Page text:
Calcium transport mechanism in the endolymph of the chinchilla.Hear Res. 1988 Aug; 34(3):307-11.HR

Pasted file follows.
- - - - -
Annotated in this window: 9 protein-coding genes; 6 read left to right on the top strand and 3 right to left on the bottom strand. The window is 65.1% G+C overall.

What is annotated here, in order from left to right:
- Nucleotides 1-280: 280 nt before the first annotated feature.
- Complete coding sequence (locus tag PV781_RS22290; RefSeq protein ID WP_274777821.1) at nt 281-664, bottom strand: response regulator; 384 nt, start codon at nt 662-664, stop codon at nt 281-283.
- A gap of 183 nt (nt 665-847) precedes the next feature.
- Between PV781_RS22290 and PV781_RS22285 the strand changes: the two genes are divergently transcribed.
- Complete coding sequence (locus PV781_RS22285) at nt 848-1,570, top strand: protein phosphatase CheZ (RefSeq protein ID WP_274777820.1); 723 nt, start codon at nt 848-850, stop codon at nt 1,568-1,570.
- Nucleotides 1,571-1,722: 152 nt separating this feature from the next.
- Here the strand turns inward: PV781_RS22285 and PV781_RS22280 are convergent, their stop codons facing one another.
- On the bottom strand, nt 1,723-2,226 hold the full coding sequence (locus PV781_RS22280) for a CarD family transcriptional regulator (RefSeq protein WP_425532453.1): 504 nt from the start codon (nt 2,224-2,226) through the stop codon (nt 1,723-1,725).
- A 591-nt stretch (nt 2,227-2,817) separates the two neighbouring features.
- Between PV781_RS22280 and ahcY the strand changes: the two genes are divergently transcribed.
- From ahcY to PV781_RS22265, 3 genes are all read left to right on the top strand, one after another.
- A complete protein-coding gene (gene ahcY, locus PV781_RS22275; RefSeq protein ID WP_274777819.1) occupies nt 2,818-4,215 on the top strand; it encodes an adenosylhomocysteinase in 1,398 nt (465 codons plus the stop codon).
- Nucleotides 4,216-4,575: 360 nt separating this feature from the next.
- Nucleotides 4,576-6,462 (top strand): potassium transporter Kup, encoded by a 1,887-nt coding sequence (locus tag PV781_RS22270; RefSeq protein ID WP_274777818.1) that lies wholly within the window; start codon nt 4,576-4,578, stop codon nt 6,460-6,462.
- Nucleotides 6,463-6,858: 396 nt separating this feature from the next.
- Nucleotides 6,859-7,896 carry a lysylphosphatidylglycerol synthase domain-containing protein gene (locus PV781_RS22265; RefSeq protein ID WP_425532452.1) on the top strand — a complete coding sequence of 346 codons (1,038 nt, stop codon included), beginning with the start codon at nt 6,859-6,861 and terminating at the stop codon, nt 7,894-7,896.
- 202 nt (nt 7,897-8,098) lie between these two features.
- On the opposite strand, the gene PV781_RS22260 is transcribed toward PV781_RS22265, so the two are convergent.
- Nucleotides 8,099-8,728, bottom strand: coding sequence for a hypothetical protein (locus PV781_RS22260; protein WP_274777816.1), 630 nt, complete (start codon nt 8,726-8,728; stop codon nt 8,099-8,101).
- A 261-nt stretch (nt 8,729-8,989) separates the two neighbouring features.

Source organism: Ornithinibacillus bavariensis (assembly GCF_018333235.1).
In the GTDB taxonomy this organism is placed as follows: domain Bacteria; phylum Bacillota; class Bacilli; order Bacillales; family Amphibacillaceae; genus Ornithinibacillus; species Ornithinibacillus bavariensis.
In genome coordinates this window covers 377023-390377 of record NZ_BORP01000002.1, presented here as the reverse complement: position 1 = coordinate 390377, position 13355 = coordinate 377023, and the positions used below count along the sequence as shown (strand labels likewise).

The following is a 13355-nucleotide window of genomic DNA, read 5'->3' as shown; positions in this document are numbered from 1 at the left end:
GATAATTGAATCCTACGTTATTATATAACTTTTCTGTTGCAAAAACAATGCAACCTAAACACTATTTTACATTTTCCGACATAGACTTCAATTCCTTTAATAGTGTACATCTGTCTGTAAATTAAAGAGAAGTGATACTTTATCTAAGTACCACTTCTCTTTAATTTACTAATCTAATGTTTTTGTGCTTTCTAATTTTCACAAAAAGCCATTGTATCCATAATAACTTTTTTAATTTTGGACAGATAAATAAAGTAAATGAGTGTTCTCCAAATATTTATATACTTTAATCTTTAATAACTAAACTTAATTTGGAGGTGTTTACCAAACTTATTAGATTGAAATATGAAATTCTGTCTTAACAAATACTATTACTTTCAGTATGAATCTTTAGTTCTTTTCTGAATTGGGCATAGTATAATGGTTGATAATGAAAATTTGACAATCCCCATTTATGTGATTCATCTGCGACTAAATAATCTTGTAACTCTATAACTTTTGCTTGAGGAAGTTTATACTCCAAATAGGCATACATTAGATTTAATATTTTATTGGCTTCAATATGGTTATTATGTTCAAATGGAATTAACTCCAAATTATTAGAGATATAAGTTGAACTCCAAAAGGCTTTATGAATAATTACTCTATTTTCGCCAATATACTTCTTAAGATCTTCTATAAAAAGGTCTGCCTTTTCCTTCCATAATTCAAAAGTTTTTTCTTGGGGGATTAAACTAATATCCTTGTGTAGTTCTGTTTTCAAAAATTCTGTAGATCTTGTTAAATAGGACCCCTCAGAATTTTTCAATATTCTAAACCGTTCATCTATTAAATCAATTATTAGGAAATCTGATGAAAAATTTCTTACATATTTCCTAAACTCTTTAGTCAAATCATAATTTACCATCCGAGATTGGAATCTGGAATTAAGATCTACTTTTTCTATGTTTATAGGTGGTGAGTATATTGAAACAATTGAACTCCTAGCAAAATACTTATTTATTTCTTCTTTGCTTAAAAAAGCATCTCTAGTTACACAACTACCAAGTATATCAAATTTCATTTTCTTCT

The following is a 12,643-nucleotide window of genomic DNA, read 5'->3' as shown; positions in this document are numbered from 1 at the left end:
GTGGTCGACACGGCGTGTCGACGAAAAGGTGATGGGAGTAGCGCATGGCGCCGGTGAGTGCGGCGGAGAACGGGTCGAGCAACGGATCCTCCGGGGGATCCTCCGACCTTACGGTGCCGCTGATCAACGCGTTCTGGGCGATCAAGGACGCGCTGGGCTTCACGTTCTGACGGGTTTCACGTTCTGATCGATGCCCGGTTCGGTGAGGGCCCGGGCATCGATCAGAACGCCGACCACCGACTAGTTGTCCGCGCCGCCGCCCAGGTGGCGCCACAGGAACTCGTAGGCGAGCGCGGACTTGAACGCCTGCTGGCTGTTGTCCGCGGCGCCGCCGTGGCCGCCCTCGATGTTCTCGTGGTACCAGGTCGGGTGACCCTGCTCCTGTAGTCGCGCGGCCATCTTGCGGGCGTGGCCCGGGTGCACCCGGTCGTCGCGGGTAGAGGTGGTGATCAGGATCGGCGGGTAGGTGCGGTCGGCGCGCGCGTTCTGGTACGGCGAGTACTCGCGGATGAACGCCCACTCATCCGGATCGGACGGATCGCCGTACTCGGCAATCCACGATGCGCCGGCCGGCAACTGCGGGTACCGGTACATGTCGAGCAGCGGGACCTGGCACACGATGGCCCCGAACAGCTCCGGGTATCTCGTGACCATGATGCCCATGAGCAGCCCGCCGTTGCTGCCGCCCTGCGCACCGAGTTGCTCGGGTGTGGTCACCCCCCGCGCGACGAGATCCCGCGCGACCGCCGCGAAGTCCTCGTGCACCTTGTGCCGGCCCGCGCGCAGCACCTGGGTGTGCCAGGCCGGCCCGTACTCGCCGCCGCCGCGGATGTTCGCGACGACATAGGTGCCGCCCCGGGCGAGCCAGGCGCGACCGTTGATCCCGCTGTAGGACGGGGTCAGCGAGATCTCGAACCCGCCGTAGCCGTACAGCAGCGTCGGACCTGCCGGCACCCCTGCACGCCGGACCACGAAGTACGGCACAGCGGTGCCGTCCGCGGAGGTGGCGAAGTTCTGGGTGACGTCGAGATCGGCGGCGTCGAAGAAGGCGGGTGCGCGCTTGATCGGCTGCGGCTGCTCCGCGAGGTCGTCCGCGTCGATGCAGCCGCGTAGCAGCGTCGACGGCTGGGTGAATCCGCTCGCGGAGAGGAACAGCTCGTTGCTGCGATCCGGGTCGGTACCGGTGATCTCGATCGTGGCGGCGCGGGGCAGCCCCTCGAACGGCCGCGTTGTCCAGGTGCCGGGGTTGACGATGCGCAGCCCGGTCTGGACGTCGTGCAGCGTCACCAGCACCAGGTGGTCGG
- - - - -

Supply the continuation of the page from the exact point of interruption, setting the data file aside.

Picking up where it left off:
The Ca2+ transport mechanism between endolymph and perilymph was evaluated by the effects of vanadate and amiloride on the endocochlear potential (EP) and the Ca2+ concentration in endolymph using Ca2+-selective microelectrodes. Under normal conditions, the EP was 81.8 +/- 0.9 mV, and the Ca2+ concentrations in endolymph and perilymph were 16.6 +/- 1.3 microM and 1.85 +/- 0.11 mM (N = 12), respectively. Therefore, the uphill electrochemical potential gradient for Ca2+ from perilymph to endolymph, 20.2 +/- 2.0 mV, indicates the existence of an active uptake of Ca2+ into endolymph. Vanadate, the inhibitor of Ca2+-ATPase, topically applied to the round window membrane caused biphasic changes of the EP and the endolymph Ca2+ concentration; the former in a transient increase followed by a consistent decrease and the latter in a slow decrease followed by a slow increase. Amiloride induced a slight EP depression and a concomitantly slight elevation of the Ca2+ concentration in endolymph. The electrochemical potential gradient for Ca2+ between endolymph and perilymph vanished with the use of vanadate but was not affected by amiloride. These results suggest that Ca2+-ATPase, sensitive to vanadate, maintained the bulk of active Ca2+ transport in the cochlea and that the participation of Na+-Ca2+ exchange is negligible.